A Pottery Workshop from the Byzantine Period (Figs. 6, 7). Parts of two pottery kilns with vaulted fireboxes were exposed. The northern kiln was oval (outer length 4.25 m, inner dimensions 2.50 × 3.80 m, depth 2.39–2.79 m; Fig. 8) and its western part was not exposed. The kiln was built into the ground, extending as far down as the kurkar bedrock, which served as the floor of the firebox (L143). Four arches (6, 7, 8, 13) were incorporated in the firebox side wall (W2; thickness 0.20–0.35 m), which was built of reddish pink-fired mud bricks (0.10 × 0.15 × 0.15 m, 0.1 × 0.2 × 0.2 m). The thin yellowish layer that covered the interior of the firebox was produced during the firing process. Arch 6, built of large mud bricks (0.10 × 0.15 × 0.40 m), was well preserved together with its pillar (length 2.5 m, width 0.4 m, max. preserved height 1 m). The fragments of white tiles, lime and pottery vessels, mostly Gaza jars discovered near Arch 6 (L125) could be, together with the upper course of Arch 6, the remains of the firing chamber’s floor. A well-built wall (W10; exposed length 3.9 m, width 0.6 m, exposed height 0.54 m) was discovered on the southern side of the kiln. The wall’s southern side consisted of two rows of kurkar stones (0.20 × 0.20 × 0.49 m), some of which were worked, and the northern side was built of unworked fieldstones, (0.30 × 0.36 × 0.45 m), bonded with mortar. Between the top of the wall’s eastern end and the top of its western end was a difference in elevation of c. 1 m; therefore, it is suggested that the wall was part of an unpreserved staircase, which led to the opening of the firing chamber. South of W10 was a layer of hard earth that contained small and medium-sized kurkar stones (L148) that could be the remains of the staircase or the staircase’s southern wall.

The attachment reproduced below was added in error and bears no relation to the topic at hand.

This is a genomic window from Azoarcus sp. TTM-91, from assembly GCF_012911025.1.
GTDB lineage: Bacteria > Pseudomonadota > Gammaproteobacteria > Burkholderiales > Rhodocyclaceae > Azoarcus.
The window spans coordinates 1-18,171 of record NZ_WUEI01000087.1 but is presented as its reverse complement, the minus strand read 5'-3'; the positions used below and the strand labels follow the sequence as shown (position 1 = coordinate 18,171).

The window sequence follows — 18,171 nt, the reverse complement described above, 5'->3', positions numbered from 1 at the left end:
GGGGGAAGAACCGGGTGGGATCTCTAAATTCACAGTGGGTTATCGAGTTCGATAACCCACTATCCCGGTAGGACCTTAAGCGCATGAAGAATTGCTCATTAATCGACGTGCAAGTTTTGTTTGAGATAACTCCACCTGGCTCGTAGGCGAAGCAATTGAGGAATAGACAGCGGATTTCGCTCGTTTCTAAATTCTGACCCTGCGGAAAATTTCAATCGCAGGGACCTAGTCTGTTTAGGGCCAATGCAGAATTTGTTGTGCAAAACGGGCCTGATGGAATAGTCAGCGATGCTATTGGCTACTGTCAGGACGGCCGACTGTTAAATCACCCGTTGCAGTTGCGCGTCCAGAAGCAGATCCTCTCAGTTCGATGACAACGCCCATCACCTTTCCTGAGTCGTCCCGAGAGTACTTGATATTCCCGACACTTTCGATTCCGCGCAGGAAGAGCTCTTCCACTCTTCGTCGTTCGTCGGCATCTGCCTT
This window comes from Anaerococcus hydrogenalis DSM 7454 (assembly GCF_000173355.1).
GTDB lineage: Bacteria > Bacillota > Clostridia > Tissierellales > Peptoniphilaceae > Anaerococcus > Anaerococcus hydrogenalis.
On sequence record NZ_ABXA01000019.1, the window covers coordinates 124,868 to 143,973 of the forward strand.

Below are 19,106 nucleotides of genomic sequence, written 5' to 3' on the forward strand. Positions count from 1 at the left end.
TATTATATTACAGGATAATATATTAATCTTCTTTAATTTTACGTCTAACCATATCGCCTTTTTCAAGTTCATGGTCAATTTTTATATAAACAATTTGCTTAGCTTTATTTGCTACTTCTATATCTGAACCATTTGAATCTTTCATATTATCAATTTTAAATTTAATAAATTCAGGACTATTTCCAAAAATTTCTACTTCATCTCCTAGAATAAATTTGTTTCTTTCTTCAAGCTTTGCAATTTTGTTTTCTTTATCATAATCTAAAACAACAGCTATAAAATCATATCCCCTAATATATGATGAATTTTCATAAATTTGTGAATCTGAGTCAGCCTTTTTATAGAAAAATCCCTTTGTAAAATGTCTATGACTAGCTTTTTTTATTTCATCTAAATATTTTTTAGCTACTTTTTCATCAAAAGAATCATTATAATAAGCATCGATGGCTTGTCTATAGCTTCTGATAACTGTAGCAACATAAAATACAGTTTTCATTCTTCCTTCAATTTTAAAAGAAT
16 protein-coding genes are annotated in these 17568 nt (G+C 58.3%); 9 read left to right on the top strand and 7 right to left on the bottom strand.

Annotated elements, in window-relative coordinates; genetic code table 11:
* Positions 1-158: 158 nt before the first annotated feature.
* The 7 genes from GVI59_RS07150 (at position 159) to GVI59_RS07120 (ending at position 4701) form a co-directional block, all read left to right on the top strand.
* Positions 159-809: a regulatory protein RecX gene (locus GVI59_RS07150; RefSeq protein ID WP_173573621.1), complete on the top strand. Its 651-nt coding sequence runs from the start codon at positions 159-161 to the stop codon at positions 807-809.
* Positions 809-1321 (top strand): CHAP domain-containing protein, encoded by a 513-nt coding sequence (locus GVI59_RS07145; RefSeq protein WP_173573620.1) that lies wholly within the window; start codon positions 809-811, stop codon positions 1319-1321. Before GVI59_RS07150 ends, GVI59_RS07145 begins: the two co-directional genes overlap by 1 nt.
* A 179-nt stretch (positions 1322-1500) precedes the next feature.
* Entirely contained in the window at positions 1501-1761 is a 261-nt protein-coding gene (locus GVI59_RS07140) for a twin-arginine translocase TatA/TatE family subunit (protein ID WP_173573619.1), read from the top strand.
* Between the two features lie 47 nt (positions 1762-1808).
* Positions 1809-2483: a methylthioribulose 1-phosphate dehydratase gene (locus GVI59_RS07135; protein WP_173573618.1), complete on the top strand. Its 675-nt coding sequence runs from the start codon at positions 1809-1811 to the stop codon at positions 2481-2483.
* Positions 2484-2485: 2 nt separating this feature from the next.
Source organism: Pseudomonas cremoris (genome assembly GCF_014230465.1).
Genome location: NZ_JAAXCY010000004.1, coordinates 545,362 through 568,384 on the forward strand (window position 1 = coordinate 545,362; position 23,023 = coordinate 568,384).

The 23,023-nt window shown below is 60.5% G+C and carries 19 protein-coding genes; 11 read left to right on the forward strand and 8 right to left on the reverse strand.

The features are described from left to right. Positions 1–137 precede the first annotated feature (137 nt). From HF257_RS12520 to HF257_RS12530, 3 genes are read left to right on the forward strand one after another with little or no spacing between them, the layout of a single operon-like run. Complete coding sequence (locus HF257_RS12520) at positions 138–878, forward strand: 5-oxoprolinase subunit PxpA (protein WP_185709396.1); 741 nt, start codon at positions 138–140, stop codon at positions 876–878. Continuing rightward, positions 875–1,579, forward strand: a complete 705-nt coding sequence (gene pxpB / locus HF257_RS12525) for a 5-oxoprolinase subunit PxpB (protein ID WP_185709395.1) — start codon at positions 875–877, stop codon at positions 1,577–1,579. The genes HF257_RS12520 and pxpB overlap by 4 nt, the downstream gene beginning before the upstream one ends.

The rounded southern kiln was built into the ground (outer diam. 2.6 m, inner diam. 2.25 m, exposed depth 0.8 m; Fig. 9) and its the southern side was not excavated. The side of the firebox (W11) was built of fired mud bricks that were larger than those of the northern kiln (0.11 × 0.31 × 0.32 m). One of the firebox arches was preserved almost in its entirety (Arch 12; length 2.25 m, width 0.4 m, preserved height 0.8 m). It was built of mud bricks, some of which were identical in size to those used in the side wall of the firebox and some smaller (0.1 × 0.2 × 0.2 m). A sounding above the level of the arches (L132) revealed white tiles that may have been part of the firing chamber floor. In the squares east of the kilns only a level of fine ash and potsherds was discovered.